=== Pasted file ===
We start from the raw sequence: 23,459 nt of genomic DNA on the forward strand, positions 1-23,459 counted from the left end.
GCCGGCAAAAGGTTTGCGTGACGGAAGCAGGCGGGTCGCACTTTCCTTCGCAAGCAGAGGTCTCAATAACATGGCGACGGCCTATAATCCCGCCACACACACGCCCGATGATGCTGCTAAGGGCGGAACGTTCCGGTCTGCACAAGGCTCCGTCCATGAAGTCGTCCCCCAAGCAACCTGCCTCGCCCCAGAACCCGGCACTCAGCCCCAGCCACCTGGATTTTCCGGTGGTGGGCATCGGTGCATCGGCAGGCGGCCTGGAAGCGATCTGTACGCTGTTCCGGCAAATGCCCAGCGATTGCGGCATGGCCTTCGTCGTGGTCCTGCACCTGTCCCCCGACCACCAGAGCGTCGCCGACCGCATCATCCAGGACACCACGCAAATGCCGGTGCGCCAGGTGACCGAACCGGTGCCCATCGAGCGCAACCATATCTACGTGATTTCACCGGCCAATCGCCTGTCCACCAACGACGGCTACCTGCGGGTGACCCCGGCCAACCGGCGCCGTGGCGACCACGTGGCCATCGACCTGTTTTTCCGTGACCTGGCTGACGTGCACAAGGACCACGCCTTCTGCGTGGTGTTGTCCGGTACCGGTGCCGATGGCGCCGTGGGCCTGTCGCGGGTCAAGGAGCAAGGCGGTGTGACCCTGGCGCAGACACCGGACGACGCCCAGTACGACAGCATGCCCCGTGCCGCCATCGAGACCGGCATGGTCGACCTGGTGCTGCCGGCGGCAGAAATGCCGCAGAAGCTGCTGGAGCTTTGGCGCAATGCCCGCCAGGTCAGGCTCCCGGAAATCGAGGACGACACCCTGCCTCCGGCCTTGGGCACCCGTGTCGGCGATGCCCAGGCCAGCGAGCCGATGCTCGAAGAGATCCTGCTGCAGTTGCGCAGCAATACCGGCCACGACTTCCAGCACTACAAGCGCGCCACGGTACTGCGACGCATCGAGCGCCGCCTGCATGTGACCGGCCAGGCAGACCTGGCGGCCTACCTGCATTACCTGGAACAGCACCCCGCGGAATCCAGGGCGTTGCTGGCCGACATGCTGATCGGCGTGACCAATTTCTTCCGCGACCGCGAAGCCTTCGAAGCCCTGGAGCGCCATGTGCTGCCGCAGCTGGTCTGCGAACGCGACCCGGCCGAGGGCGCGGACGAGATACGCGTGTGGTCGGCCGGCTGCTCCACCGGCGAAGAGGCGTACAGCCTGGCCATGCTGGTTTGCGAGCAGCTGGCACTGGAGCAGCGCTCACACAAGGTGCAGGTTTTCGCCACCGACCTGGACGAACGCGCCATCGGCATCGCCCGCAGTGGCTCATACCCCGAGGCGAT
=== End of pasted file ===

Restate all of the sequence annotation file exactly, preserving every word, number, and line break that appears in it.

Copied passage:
We start from the raw sequence: 23,459 nt of genomic DNA on the forward strand, positions 1-23,459 counted from the left end.
GCCGGCAAAAGGTTTGCGTGACGGAAGCAGGCGGGTCGCACTTTCCTTCGCAAGCAGAGGTCTCAATAACATGGCGACGGCCTATAATCCCGCCACACACACGCCCGATGATGCTGCTAAGGGCGGAACGTTCCGGTCTGCACAAGGCTCCGTCCATGAAGTCGTCCCCCAAGCAACCTGCCTCGCCCCAGAACCCGGCACTCAGCCCCAGCCACCTGGATTTTCCGGTGGTGGGCATCGGTGCATCGGCAGGCGGCCTGGAAGCGATCTGTACGCTGTTCCGGCAAATGCCCAGCGATTGCGGCATGGCCTTCGTCGTGGTCCTGCACCTGTCCCCCGACCACCAGAGCGTCGCCGACCGCATCATCCAGGACACCACGCAAATGCCGGTGCGCCAGGTGACCGAACCGGTGCCCATCGAGCGCAACCATATCTACGTGATTTCACCGGCCAATCGCCTGTCCACCAACGACGGCTACCTGCGGGTGACCCCGGCCAACCGGCGCCGTGGCGACCACGTGGCCATCGACCTGTTTTTCCGTGACCTGGCTGACGTGCACAAGGACCACGCCTTCTGCGTGGTGTTGTCCGGTACCGGTGCCGATGGCGCCGTGGGCCTGTCGCGGGTCAAGGAGCAAGGCGGTGTGACCCTGGCGCAGACACCGGACGACGCCCAGTACGACAGCATGCCCCGTGCCGCCATCGAGACCGGCATGGTCGACCTGGTGCTGCCGGCGGCAGAAATGCCGCAGAAGCTGCTGGAGCTTTGGCGCAATGCCCGCCAGGTCAGGCTCCCGGAAATCGAGGACGACACCCTGCCTCCGGCCTTGGGCACCCGTGTCGGCGATGCCCAGGCCAGCGAGCCGATGCTCGAAGAGATCCTGCTGCAGTTGCGCAGCAATACCGGCCACGACTTCCAGCACTACAAGCGCGCCACGGTACTGCGACGCATCGAGCGCCGCCTGCATGTGACCGGCCAGGCAGACCTGGCGGCCTACCTGCATTACCTGGAACAGCACCCCGCGGAATCCAGGGCGTTGCTGGCCGACATGCTGATCGGCGTGACCAATTTCTTCCGCGACCGCGAAGCCTTCGAAGCCCTGGAGCGCCATGTGCTGCCGCAGCTGGTCTGCGAACGCGACCCGGCCGAGGGCGCGGACGAGATACGCGTGTGGTCGGCCGGCTGCTCCACCGGCGAAGAGGCGTACAGCCTGGCCATGCTGGTTTGCGAGCAGCTGGCACTGGAGCAGCGCTCACACAAGGTGCAGGTTTTCGCCACCGACCTGGACGAACGCGCCATCGGCATCGCCCGCAGTGGCTCATACCCCGAGGCGAT